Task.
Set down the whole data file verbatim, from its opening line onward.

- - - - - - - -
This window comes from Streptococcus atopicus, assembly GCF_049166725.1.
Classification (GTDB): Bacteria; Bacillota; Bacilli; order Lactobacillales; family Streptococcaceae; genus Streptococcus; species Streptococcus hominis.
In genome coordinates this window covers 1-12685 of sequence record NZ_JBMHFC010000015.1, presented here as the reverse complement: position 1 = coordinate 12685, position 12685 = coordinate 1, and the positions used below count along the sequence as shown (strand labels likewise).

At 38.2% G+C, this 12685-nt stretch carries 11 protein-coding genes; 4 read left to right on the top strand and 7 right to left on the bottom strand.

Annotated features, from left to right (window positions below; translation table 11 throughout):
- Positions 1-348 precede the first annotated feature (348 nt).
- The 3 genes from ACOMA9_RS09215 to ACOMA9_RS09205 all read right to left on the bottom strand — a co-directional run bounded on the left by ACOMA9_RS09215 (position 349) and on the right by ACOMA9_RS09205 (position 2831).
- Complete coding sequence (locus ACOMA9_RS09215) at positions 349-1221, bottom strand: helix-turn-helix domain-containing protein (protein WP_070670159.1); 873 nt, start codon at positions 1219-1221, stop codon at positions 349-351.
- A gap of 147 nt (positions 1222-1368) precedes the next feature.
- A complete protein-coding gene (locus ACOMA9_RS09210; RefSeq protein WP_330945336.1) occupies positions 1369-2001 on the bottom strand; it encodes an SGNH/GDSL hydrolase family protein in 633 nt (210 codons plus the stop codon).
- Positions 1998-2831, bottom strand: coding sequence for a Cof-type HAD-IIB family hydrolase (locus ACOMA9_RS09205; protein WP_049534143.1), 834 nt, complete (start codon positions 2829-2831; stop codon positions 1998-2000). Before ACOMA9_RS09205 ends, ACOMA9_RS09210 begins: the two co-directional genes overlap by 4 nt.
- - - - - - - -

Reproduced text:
This window comes from Streptococcus atopicus, assembly GCF_049166725.1.
Classification (GTDB): Bacteria; Bacillota; Bacilli; order Lactobacillales; family Streptococcaceae; genus Streptococcus; species Streptococcus hominis.
In genome coordinates this window covers 1-12685 of sequence record NZ_JBMHFC010000015.1, presented here as the reverse complement: position 1 = coordinate 12685, position 12685 = coordinate 1, and the positions used below count along the sequence as shown (strand labels likewise).

At 38.2% G+C, this 12685-nt stretch carries 11 protein-coding genes; 4 read left to right on the top strand and 7 right to left on the bottom strand.

Annotated features, from left to right (window positions below; translation table 11 throughout):
- Positions 1-348 precede the first annotated feature (348 nt).
- The 3 genes from ACOMA9_RS09215 to ACOMA9_RS09205 all read right to left on the bottom strand — a co-directional run bounded on the left by ACOMA9_RS09215 (position 349) and on the right by ACOMA9_RS09205 (position 2831).
- Complete coding sequence (locus ACOMA9_RS09215) at positions 349-1221, bottom strand: helix-turn-helix domain-containing protein (protein WP_070670159.1); 873 nt, start codon at positions 1219-1221, stop codon at positions 349-351.
- A gap of 147 nt (positions 1222-1368) precedes the next feature.
- A complete protein-coding gene (locus ACOMA9_RS09210; RefSeq protein WP_330945336.1) occupies positions 1369-2001 on the bottom strand; it encodes an SGNH/GDSL hydrolase family protein in 633 nt (210 codons plus the stop codon).
- Positions 1998-2831, bottom strand: coding sequence for a Cof-type HAD-IIB family hydrolase (locus ACOMA9_RS09205; protein WP_049534143.1), 834 nt, complete (start codon positions 2829-2831; stop codon positions 1998-2000). Before ACOMA9_RS09205 ends, ACOMA9_RS09210 begins: the two co-directional genes overlap by 4 nt.